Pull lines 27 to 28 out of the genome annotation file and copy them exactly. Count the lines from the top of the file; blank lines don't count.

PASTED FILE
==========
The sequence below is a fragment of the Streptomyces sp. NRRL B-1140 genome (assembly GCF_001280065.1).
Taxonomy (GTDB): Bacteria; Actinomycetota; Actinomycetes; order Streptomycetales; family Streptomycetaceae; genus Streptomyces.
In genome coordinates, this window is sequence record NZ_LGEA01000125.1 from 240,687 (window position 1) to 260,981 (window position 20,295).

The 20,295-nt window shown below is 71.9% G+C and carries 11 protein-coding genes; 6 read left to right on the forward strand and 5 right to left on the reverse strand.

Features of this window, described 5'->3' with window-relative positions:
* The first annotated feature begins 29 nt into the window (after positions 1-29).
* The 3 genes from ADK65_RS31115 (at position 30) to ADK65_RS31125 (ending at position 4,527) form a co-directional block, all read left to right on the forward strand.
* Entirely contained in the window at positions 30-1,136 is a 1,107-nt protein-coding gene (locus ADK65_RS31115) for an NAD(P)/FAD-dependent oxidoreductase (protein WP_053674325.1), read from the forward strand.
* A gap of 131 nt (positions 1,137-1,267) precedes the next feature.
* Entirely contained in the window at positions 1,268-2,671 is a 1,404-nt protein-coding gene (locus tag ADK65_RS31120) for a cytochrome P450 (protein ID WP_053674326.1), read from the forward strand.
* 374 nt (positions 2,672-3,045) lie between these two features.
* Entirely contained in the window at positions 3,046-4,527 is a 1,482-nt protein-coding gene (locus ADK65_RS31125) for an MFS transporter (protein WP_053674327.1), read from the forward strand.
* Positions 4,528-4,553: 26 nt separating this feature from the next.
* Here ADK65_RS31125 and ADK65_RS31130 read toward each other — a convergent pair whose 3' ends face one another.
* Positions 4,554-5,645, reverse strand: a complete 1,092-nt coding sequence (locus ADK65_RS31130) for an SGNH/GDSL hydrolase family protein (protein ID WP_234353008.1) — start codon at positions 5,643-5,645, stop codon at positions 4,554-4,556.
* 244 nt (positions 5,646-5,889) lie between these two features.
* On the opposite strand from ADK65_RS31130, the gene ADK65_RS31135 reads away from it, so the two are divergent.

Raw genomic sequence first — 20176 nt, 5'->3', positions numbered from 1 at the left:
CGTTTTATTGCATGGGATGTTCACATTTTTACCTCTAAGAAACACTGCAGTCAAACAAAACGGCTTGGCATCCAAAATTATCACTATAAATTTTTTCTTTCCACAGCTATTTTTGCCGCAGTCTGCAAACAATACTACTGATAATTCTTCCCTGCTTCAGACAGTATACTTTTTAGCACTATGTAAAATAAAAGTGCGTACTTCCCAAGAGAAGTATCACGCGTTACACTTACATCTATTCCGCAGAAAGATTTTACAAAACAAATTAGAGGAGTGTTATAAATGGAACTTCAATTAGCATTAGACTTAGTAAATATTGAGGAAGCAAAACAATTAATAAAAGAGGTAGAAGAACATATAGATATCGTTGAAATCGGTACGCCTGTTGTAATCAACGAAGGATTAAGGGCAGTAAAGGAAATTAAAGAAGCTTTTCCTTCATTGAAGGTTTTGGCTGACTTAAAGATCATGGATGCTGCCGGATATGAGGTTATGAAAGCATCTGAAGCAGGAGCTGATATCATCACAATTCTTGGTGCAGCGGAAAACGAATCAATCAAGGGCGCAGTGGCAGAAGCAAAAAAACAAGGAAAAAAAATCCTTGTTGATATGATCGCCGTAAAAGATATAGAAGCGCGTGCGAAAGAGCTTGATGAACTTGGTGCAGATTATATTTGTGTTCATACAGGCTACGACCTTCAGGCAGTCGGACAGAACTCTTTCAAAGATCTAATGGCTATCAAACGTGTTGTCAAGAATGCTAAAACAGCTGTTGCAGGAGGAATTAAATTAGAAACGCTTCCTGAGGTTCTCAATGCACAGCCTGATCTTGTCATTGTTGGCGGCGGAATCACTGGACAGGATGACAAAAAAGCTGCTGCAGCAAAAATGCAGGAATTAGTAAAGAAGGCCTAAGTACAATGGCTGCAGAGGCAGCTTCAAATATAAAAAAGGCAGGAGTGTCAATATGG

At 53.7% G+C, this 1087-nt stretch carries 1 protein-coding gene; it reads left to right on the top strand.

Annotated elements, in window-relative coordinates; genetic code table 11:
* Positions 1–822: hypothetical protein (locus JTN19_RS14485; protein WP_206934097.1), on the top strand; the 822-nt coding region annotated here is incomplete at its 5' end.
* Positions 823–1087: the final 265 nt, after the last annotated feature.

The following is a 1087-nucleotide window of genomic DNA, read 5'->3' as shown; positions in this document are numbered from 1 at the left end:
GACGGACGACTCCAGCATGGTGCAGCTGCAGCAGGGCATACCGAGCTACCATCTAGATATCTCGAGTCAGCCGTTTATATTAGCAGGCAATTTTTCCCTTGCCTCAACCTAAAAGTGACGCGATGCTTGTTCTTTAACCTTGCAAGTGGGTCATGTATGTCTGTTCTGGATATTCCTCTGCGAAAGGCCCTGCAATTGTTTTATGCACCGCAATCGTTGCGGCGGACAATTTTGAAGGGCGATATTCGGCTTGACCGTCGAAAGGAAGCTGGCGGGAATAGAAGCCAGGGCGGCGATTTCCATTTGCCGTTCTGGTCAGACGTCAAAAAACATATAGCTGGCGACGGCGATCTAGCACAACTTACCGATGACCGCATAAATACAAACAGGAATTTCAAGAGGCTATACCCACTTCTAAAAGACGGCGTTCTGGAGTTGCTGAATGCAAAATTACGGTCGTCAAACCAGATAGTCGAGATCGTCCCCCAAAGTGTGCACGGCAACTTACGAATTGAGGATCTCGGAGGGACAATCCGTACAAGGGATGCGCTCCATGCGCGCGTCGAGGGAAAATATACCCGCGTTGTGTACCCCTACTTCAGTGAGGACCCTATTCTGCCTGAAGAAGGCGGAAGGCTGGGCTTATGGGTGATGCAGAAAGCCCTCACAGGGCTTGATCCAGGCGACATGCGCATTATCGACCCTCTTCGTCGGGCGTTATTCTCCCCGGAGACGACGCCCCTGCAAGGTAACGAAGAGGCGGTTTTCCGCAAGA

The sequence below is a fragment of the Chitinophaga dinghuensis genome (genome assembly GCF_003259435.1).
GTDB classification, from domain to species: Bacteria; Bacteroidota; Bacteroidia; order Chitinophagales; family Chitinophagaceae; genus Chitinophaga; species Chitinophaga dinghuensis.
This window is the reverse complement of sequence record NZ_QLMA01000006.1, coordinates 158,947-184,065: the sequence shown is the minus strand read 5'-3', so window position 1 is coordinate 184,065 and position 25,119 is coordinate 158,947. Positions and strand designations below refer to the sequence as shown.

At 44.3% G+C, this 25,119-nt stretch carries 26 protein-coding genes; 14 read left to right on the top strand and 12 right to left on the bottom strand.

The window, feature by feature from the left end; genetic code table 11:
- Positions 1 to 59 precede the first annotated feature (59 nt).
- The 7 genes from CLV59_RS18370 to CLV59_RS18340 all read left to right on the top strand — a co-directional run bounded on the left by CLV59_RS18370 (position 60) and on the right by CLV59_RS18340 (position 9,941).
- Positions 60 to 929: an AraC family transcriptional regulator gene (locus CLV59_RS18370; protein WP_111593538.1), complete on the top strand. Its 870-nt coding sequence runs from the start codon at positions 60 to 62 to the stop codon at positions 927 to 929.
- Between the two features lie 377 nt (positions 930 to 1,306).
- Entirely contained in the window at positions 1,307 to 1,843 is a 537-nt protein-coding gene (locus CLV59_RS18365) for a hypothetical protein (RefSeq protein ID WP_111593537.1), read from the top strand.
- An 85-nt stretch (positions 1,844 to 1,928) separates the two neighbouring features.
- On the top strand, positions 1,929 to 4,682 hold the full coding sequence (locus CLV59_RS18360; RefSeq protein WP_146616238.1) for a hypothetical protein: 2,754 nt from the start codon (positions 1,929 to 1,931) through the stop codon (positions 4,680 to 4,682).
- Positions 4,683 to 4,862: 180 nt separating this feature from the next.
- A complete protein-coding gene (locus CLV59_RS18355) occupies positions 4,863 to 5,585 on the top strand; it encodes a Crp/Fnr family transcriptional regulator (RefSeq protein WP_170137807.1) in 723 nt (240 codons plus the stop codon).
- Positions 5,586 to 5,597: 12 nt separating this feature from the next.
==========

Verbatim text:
GTDB classification, from domain to species: Bacteria; Bacteroidota; Bacteroidia; order Chitinophagales; family Chitinophagaceae; genus Chitinophaga; species Chitinophaga dinghuensis.
This window is the reverse complement of sequence record NZ_QLMA01000006.1, coordinates 158,947-184,065: the sequence shown is the minus strand read 5'-3', so window position 1 is coordinate 184,065 and position 25,119 is coordinate 158,947. Positions and strand designations below refer to the sequence as shown.